Feature – The alphabet of 2023

As we look towards a new season of GAA action, Michael McMullan casts his mind back over some of the moments 2023 had to offer.

With Rachael Merry to the fore, Granemore shot their way to the All-Ireland Junior Camogie Championship at the weekend to bring the curtain down on a successful three-year run for Ulster teams. The Armagh side backed up Brídíní Óga winning the same title in January and it was Eoghan Rua of Derry who were champions before that. The interesting angle now will be how all three teams can push on up the ranks in the coming seasons.

Derry repeated their 2022 Ulster final adventure. This year it was against Armagh on another action-packed afternoon in Clones. First, there was the story of Rory Gallagher being forced to step aside after allegations made by his estranged wife on social media. With Ciarán Meenagh stepping up, Derry needed Shane McGuigan to pull them back from defeat before three Odhrán Lynch penalty saves paved the way for Ciaran McFaul to kick the winner.

There have been many stories of outside managers but Mickey Harte’s appointment as Derry boss tops the pile in terms of shocks. A man who was so Tyrone is now in charge of their Ulster rivals. Add in the return of Jim McGuinness, Ciarán Meenagh’s move to Down, Justin McMahon linking up with Andy McEntee in Antrim and Conleith Gilligan coming on board in Armagh and you soon get the picture of the moving parts on the managemen scene.

It was the rise after the fall for Down Ladies who found themselves in the Junior ranks. Rather than complain and look for excuses, they put their collective shoulder to the wheel. Their Division Three league season saw them finish middle of the pack but their championship saw them win the Ulster and All-Ireland Junior titles.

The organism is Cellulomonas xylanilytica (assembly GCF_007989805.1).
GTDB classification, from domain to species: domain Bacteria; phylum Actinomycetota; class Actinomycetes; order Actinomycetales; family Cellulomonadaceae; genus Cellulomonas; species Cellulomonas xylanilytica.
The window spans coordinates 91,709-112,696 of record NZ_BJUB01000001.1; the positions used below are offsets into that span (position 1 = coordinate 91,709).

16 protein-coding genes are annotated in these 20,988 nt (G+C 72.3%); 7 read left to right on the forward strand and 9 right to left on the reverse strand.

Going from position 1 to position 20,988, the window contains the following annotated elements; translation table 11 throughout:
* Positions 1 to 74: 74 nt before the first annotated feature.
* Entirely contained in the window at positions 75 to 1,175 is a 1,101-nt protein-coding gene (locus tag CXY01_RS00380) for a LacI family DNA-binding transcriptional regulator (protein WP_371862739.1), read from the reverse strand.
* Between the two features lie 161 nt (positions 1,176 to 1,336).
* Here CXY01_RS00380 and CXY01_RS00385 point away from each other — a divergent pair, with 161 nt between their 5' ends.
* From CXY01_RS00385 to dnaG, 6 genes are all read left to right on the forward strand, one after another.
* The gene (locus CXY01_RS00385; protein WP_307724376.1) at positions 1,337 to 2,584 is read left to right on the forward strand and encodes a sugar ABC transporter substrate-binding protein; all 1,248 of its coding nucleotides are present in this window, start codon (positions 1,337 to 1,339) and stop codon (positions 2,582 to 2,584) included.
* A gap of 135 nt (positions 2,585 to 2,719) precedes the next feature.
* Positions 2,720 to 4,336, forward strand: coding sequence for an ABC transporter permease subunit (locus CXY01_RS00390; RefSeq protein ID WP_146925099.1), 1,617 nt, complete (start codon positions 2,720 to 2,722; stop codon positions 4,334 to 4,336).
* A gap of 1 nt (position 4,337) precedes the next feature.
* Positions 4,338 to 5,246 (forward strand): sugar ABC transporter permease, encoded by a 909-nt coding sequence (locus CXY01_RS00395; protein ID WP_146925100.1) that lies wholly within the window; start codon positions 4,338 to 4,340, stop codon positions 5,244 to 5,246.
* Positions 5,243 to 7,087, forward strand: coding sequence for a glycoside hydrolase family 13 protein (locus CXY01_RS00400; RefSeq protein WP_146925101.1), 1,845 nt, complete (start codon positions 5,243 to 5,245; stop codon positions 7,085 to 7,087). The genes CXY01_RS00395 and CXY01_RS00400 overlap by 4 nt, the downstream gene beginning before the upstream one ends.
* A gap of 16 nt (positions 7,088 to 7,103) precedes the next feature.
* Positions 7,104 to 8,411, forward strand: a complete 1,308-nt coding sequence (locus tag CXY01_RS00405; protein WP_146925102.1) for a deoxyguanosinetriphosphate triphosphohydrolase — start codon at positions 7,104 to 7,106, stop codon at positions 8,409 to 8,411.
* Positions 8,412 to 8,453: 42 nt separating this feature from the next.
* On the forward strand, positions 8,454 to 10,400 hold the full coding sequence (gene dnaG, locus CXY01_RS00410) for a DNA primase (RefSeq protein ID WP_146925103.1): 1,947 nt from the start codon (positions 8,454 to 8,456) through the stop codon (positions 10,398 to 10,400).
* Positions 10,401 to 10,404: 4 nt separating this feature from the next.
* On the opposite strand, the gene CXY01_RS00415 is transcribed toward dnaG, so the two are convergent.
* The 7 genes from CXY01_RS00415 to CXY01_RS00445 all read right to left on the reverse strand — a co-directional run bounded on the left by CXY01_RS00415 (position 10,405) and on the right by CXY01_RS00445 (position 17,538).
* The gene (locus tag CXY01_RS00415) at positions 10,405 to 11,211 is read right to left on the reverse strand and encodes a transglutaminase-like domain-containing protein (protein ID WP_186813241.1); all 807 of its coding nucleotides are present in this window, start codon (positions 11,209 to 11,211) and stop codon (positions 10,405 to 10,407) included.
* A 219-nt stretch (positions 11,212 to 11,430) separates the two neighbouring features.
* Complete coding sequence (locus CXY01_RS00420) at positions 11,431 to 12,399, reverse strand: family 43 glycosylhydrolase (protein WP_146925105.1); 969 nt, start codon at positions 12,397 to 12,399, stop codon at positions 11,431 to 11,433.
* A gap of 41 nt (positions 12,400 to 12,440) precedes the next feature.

Another theme of the season was the protests by camogie and ladies footballers all over the county to raise the awareness for equality across the board. Their reasoning was urging all three codes – GAA, Camogie Association and the LGFA – to come up with a common charter in terms of support for inter-county players. As the season went on, it became a regular occurrence that had the desired outcome with the various governing bodies entering listening mode. Time will tell how far the equality goes.

It was a season to remember for the hurlers of Monaghan as the transformed a first national final into the county’s first silverware in the form of the Lory Meagher Cup in Croke Park. Niall Arthur, Niall Garland and Thomas Hughes shot down Lancashire at Croke Park. The joy at their homecoming was another joy to behold and proof of the progress being made in the county. There was more good news when Castleblayney went all the way to the Ulster Junior title.

On the balance of the final, despite having the chances, Glen didn’t have enough against Kilmacud Crokes. As has been well documented, the fallout was about so much more. The fact Dara Mullin stayed on the pitch may well have been an innocent mistake when you take how the Crokes lost to Kilcoo 12 months earlier. Despite it being flagged up, the final throw of the dice shiuld have saw Danny Tallon’s last gasp 45 retaken. It would’ve saved so much hassle.

Omagh CBS were winners of the MacRory Cup and backed up their success with a second Hogan Cup title. It was no ordinary win at Croke Park. The Tyrone scholars blitzed Summerhill with a scintillating display of attacking football that yielded six goals. Not to be outdone, MacLarnon winners St Joseph’s Donaghmore went all the way to All-Ireland B glory to cap off a fine season for Tyrone schools.

One of the best developments in recent years has been the volume of games available at our fingertips. Most counties are streaming games and there are some excellent packages out there. The £60 for all Ulster Club games was tremendous value. The problem is the “dodgy boxes” that have become the norm and it is out of control. Tyrone GAA blames “organised crime” gangs and the loss of revenue could put the future of streaming in doubt.